Pink Amazon River Dolphin may disappear within ten years in the Amazon
Research team rushes a pink  Amazon River dolphin pup back to the water after rapid capture for collection of biological material. Photo: Ampa

The pink Amazon river dolphin (Inia geoffrensis) is found only in the Amazon and Orinoco Rivers and tributaries. This beautiful and intriguing mammal can become a regional folklore character in the not so distant future. This, according to Nívia do Carmo; a Brazilian researcher and fellow at the National Institute for Amazonian Research ( INPA ). If the killing of pink Amazon River Dolphins by fishermen at the riverine communities continues at its current rate, the dolphin may become extinct within ten years.

Study says 10 % of the Pink Amazon River Dolphin population is hunted every year in the Brazilian Amazon. Dolphins are killed to be used as bait to catch catfish.

catfish caught using dolphin meat
Catfish caught using dolphin meat as bait. Photo; Ampa

According to Nívia do Carmo, the number of pink Amazon River dolphins is decreasing rapidly due to the intensive hunting for bait. Pink dolphins are killed, cut into pieces and put in cages to attract catfish, which is subsequently trapped in the cages. Local fishermen assure that when it comes to bait for catfish, nothings comes close to the meat of a pink Amazon River Dolphin. In Mamirauá, a intensively studied wildlife management area located 600 km from the city of Manaus, it has been estimated that about 1,350 dolphins are killed every year. This is about about 10 % of estimated Pink Amazon River dolphins estimated to occur in the region.

There are two species of Amazon River Dolphins. The pink Amazon River dolphin and gray Amazon river dolphin (sotalia fluvialis). The Gray Amazon River dolphin occurs in the same rivers alongside their pink cousins. However, gray river dolphins tend to favor smaller tributaries, and unlike the friendly pink dolphins, gray river dolphin keep themselves away from boats and the harpoons used to capture them.

sotalia_fluviatalis_gray amazon river dolphin.
Gray Amazon River dolphin is the other dolphin in the Amazon basin.

The switch from subsistence to commercial fishing among local fishermen has worsened the problem. Stimulated by economic incentive, local fishermen will fish as much catfish as they can to be sold in the city of Manaus. Large refrigerators boats will provide ice to local fishermen to preserve the fish before it is shipped to the city for consumption. In exchange, local fishermen get merchandise and money.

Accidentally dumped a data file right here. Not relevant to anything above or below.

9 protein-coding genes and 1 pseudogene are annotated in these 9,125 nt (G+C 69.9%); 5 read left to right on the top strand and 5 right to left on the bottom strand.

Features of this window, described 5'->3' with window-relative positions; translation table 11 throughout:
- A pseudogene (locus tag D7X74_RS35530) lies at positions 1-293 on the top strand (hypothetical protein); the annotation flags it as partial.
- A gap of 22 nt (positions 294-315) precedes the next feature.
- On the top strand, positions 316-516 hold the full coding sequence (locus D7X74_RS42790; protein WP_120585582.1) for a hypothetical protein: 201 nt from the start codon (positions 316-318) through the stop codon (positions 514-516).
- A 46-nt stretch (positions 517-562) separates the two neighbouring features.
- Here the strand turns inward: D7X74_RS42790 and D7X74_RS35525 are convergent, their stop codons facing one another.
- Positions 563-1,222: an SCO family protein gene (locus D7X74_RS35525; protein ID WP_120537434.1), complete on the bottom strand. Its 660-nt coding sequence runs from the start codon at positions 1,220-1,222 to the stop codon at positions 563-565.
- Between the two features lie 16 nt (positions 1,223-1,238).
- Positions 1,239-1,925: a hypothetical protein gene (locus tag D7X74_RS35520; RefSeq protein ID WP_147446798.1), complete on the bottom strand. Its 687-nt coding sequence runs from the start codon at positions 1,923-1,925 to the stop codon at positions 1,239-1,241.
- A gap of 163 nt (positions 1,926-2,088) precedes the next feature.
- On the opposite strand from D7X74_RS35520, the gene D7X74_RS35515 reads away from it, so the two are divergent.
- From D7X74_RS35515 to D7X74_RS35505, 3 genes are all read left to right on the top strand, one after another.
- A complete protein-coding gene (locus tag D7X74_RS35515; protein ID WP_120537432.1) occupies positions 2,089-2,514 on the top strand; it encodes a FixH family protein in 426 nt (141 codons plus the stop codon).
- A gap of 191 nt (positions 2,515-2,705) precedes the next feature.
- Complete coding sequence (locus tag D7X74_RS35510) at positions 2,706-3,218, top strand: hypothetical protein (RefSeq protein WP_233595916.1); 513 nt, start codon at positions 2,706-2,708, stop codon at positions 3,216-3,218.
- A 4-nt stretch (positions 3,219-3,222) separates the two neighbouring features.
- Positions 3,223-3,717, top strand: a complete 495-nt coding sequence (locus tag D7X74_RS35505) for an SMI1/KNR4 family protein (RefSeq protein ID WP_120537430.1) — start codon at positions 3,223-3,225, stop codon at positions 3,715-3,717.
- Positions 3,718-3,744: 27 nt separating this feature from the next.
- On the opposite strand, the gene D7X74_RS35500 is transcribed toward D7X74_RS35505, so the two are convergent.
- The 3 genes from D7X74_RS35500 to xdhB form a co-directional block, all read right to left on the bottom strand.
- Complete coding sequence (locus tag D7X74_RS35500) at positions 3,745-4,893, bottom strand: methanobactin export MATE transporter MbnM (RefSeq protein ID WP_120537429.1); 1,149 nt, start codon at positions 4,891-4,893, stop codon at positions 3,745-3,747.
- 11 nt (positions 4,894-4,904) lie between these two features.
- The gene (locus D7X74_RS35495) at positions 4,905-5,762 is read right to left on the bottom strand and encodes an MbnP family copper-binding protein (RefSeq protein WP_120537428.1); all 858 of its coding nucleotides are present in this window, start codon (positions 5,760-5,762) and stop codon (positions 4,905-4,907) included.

Populations of the Pink Amazon River dolphin cannot keep up with the intensive hunting largely due to its low rate of reproductive productivity. A pup dolphin takes seven years to attain sexual maturity or become pregnant. Females go through a gestation period of seven months, and take care of a cub for five years before becoming sexually receptive and pregnant again.

Effects in nature

Pink Amazon River Dolphins are top predators in the Amazonian aquatic ecosystems they live. They feed nearly exclusively on fish. Among other functions in the ecosystem, dolphins will consume weak and diseased fish keeping potential disease outbreaks at bay. If dolphins disappear the balance of the ecosystems could break down in unforeseeable ways. Moreover, other large predator would likely occupy the vacant ecological niche. Such top predator may be caimans or other Amazonian large predator.

Pink Amazon River Dolphin.
Adult pink Amazon River dolphin. Foto: Yasuyoshi

The regional government is working on a campaign that seeks to educate local people on the effects of overhunting dolphins. This campaign is based on stories with elements and consequences local fishermen can relate and understand. The ultimate purpose is not preventing local people from subsistence fishing or hunting, but finding alternatives that allows them to use their resources in a sustainable manner.

In another measure the local natural resource agency has banned the commercialization of catfish in supermarkets in the city of Manaus. A 6-month moratorium is in place until research on dolphin populations and catfish fishing yields results that enable the crafting of management policies.

SOURCE [G1 Amazonas – OGlobo Brazil]

The Pink Amazon River Dolphin may disappear within ten years in the Amazon